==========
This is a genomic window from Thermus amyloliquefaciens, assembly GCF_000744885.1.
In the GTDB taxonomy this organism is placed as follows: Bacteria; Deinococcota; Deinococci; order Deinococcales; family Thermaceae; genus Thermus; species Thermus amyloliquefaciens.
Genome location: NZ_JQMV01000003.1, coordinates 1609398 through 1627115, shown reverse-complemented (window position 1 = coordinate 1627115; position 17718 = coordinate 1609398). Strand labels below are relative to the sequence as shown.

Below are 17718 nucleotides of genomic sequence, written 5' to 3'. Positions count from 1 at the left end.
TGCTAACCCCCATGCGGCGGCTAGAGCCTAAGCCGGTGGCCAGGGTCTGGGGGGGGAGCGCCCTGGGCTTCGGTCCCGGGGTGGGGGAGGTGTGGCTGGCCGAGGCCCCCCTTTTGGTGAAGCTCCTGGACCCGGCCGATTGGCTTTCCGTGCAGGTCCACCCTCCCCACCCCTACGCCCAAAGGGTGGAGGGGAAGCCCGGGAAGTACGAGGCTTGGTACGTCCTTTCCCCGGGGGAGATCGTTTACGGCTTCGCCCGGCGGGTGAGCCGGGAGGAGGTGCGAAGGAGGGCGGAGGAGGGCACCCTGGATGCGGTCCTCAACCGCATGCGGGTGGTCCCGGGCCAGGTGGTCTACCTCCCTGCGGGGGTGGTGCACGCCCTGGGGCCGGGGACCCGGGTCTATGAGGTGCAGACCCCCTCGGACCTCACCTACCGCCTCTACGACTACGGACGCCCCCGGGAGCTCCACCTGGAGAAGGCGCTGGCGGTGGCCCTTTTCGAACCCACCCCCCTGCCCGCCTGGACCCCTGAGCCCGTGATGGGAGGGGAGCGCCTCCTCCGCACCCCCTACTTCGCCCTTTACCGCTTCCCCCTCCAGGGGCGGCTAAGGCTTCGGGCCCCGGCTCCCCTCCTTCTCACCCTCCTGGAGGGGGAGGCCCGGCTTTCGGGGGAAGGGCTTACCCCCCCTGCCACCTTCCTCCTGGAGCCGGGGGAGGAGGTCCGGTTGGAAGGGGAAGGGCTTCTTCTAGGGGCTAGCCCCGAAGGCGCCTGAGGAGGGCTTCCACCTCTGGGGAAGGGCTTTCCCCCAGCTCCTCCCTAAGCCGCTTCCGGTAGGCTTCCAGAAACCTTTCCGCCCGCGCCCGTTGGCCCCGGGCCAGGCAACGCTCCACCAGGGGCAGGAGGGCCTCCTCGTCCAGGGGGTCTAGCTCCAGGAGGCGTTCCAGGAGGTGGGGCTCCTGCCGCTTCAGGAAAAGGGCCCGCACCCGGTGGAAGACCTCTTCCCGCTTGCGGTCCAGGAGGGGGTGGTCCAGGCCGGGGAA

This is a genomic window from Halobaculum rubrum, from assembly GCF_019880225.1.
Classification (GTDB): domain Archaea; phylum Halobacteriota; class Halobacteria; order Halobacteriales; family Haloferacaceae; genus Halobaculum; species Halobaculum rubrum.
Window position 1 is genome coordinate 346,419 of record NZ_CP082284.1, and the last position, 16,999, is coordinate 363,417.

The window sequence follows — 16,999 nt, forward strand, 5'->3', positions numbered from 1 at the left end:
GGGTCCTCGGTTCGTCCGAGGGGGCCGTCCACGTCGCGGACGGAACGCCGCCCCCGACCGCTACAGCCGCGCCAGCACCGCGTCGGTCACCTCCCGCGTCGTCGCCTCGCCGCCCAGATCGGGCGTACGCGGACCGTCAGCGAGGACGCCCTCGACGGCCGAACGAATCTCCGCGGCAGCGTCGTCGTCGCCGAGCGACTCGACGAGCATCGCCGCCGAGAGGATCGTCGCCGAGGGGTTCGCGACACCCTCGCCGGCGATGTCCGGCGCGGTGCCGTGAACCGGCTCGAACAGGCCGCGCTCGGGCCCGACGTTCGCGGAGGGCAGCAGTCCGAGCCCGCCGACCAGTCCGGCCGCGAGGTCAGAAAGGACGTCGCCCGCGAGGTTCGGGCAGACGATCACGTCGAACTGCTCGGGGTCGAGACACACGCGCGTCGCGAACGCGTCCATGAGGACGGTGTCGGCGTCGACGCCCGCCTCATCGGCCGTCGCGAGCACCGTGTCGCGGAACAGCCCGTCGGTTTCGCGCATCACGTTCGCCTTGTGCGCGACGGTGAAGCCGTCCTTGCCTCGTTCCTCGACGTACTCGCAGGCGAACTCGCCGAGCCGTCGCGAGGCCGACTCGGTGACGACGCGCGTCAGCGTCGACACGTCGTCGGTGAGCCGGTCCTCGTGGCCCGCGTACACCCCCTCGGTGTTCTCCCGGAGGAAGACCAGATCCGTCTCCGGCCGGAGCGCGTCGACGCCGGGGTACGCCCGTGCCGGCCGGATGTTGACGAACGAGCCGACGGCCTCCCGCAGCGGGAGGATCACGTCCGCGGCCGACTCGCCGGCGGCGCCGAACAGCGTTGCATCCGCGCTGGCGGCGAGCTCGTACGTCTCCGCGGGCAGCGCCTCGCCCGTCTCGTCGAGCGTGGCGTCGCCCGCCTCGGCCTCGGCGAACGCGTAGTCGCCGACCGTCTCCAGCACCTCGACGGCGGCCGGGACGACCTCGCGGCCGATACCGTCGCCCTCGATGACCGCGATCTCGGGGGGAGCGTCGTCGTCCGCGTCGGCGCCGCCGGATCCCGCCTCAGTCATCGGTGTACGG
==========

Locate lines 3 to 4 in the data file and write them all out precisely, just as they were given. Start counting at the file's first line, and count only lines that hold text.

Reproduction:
Genome location: NZ_JQMV01000003.1, coordinates 1609398 through 1627115, shown reverse-complemented (window position 1 = coordinate 1627115; position 17718 = coordinate 1609398). Strand labels below are relative to the sequence as shown.

Below are 17718 nucleotides of genomic sequence, written 5' to 3'. Positions count from 1 at the left end.